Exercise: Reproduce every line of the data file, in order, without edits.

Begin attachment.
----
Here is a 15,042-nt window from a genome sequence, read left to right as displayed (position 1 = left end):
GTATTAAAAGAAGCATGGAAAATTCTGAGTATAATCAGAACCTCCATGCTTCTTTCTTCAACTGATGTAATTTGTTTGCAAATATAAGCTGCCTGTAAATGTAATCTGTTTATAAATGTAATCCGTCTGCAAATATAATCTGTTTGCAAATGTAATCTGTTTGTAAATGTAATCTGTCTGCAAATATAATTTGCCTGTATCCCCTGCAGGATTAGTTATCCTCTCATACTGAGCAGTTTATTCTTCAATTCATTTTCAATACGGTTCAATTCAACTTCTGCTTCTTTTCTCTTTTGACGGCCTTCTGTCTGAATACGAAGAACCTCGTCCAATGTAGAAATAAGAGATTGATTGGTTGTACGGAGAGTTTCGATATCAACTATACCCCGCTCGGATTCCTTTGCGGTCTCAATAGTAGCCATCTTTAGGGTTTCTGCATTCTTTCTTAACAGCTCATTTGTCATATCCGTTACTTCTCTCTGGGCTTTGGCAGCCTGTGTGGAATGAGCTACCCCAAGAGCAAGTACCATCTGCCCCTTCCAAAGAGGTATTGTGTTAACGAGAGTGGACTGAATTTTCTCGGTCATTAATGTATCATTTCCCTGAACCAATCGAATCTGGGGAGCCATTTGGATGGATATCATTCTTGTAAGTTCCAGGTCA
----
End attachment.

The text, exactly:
Here is a 15,042-nt window from a genome sequence, read left to right as displayed (position 1 = left end):
GTATTAAAAGAAGCATGGAAAATTCTGAGTATAATCAGAACCTCCATGCTTCTTTCTTCAACTGATGTAATTTGTTTGCAAATATAAGCTGCCTGTAAATGTAATCTGTTTATAAATGTAATCCGTCTGCAAATATAATCTGTTTGCAAATGTAATCTGTTTGTAAATGTAATCTGTCTGCAAATATAATTTGCCTGTATCCCCTGCAGGATTAGTTATCCTCTCATACTGAGCAGTTTATTCTTCAATTCATTTTCAATACGGTTCAATTCAACTTCTGCTTCTTTTCTCTTTTGACGGCCTTCTGTCTGAATACGAAGAACCTCGTCCAATGTAGAAATAAGAGATTGATTGGTTGTACGGAGAGTTTCGATATCAACTATACCCCGCTCGGATTCCTTTGCGGTCTCAATAGTAGCCATCTTTAGGGTTTCTGCATTCTTTCTTAACAGCTCATTTGTCATATCCGTTACTTCTCTCTGGGCTTTGGCAGCCTGTGTGGAATGAGCTACCCCAAGAGCAAGTACCATCTGCCCCTTCCAAAGAGGTATTGTGTTAACGAGAGTGGACTGAATTTTCTCGGTCATTAATGTATCATTTCCCTGAACCAATCGAATCTGGGGAGCCATTTGGATGGATATCATTCTTGTAAGTTCCAGGTCA